by Julieanne Kost

 Comments (3)


April 17, 2014

With Soft Proofing enabled, the first time that you make a change to your image, Lightroom presents a dialog asking if you want to “Create virtual copy for soft proofing?” If you choose “Create Proof Copy”, Lightroom automatically creates a virtual copy allowing you to preserve your previous settings (in the master file), and create a new rendition (or version) tailored to the specific soft proofing options that you choose. If you choose “Make this the Proof” Lightroom will make the changes on the master file. Because everything that you do in Lightroom is nondestructive, if you ever choose “Make this the Proof” and then want to undo the changes, in the Develop Module, select Setting > Proof and disable it.


  • By Phil Shaw - 7:10 AM on April 17, 2014  

    I use this feature a lot when printing on my Epson 3880 printer. I have several presets that modify whatever picture I’ve previously worked on in the develop module so that they will print correctly using the printer’s ICC profile. With soft proofing turned on, a modified picture becomes my virtual soft proof copy. I usually color label these purple so I can instantly tell that these are the printable versions of the image.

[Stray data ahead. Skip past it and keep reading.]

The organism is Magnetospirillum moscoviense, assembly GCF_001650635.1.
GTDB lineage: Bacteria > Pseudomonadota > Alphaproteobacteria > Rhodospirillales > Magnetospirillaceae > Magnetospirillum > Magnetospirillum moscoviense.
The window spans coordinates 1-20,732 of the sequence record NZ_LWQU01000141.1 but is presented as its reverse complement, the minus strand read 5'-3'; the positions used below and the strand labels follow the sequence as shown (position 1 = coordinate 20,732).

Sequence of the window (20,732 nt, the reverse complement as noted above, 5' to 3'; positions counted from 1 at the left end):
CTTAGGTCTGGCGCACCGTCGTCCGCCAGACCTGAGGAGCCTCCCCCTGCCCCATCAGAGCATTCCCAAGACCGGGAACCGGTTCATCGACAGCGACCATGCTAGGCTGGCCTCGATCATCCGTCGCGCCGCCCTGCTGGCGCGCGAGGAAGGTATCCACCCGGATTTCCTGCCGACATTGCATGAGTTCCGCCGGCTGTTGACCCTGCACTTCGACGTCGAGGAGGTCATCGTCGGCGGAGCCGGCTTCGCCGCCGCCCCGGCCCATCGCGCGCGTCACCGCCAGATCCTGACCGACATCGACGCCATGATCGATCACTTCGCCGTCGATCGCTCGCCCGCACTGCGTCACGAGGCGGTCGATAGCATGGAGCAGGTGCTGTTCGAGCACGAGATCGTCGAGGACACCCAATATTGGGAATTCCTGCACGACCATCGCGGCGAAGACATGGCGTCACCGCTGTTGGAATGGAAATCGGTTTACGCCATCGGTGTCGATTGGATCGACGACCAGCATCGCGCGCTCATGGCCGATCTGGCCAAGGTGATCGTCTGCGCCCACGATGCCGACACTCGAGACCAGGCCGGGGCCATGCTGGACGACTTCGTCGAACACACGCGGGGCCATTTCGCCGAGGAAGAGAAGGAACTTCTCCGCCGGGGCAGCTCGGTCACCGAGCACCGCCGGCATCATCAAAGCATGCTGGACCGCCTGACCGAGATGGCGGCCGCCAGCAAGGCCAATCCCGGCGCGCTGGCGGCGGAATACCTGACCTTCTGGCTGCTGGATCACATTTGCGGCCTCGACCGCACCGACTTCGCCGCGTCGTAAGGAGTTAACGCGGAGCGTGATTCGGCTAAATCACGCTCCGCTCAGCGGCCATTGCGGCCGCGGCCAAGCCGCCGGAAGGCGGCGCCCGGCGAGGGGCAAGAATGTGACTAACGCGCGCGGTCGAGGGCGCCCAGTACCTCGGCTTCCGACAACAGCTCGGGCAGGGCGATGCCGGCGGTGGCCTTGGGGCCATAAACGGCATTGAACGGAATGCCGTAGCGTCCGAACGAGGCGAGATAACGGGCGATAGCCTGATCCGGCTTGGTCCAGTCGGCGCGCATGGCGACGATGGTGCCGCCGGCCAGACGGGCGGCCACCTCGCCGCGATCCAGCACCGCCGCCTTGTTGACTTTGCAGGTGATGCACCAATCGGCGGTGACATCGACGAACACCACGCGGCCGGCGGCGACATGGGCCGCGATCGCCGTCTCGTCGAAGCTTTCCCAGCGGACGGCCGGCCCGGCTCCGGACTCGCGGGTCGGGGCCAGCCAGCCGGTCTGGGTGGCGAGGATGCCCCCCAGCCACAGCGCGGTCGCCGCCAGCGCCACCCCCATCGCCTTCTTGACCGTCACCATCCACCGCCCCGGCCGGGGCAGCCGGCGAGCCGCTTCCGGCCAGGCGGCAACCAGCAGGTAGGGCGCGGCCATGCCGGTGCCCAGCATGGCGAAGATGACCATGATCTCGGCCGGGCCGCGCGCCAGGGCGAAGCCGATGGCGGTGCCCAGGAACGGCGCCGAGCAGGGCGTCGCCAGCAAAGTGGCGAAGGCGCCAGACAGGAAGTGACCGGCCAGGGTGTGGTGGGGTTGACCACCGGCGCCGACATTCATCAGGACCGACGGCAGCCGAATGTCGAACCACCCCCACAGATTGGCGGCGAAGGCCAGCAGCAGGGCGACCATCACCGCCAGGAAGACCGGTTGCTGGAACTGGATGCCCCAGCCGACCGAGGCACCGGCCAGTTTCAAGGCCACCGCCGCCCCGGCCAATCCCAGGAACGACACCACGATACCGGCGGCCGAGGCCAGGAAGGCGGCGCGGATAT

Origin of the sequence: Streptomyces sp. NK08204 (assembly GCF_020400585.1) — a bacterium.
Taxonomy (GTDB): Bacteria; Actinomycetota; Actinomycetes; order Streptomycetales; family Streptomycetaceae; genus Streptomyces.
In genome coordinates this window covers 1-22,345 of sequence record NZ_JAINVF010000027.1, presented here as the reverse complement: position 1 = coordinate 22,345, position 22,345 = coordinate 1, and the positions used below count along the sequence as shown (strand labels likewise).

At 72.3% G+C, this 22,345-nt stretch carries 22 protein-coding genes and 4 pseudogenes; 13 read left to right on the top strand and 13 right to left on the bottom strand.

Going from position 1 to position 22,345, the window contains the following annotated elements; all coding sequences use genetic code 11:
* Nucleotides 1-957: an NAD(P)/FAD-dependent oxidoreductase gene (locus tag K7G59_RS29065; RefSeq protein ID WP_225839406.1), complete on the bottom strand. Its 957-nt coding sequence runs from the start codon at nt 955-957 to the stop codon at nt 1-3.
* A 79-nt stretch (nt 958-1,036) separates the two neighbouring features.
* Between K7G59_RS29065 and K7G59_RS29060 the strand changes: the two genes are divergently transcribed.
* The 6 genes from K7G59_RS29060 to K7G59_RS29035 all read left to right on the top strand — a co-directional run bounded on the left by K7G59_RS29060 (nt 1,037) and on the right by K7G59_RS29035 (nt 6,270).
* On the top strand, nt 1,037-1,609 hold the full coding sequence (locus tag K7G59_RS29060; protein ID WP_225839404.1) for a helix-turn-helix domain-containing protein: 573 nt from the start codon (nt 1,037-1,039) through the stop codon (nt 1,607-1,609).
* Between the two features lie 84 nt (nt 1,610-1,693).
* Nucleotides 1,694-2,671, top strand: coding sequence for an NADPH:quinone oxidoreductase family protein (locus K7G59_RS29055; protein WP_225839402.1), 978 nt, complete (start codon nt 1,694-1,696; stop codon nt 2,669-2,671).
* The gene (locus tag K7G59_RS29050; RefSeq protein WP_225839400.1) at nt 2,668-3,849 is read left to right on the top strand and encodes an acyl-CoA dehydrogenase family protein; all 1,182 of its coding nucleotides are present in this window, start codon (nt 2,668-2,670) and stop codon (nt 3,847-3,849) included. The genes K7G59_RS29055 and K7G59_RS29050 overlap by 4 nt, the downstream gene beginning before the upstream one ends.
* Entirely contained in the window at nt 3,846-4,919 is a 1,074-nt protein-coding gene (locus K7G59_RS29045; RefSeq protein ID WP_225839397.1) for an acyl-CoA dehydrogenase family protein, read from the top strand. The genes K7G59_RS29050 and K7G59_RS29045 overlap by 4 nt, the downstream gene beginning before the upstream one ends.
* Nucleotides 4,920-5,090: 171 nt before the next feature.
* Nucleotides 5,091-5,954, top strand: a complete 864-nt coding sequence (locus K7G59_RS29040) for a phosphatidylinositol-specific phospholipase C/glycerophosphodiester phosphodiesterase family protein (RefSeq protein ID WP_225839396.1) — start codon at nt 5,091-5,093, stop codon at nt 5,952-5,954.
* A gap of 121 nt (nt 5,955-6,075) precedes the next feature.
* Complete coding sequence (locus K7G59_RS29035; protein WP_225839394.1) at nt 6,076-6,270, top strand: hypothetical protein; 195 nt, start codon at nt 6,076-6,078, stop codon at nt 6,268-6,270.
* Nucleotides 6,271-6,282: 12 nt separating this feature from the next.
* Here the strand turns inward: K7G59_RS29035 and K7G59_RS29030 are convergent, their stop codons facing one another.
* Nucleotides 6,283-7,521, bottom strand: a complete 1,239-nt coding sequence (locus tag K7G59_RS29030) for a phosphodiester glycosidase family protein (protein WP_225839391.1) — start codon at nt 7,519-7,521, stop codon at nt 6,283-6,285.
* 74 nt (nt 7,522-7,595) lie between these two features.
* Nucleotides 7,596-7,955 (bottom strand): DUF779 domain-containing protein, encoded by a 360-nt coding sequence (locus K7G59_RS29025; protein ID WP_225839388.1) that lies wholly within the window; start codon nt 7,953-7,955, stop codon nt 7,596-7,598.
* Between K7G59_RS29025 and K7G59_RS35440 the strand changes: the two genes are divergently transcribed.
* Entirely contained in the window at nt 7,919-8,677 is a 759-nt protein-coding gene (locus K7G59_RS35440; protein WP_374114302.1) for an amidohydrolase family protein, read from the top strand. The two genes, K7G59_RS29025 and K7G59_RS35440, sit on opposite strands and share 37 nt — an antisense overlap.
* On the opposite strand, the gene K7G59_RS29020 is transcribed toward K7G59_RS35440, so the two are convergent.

• By Roy Kevelham - 2:53 AM on April 20, 2014  

    When i enable soft proofing it tends to give the picture a flat look. Like there is some white fog in the foreground. Is there an standard rule to compensate this flatness with whites or blacks? It also gives an verry little lower exposure in soft proof vs the normal one.

    My monitor is fully calibrated with an X-rite Colormunki Display.

    I hope you have some tips?

    • By Jeffrey Tranberry - 7:18 AM on April 20, 2014  

      That’s likely because the device your profiling for has a much smaller color gamut.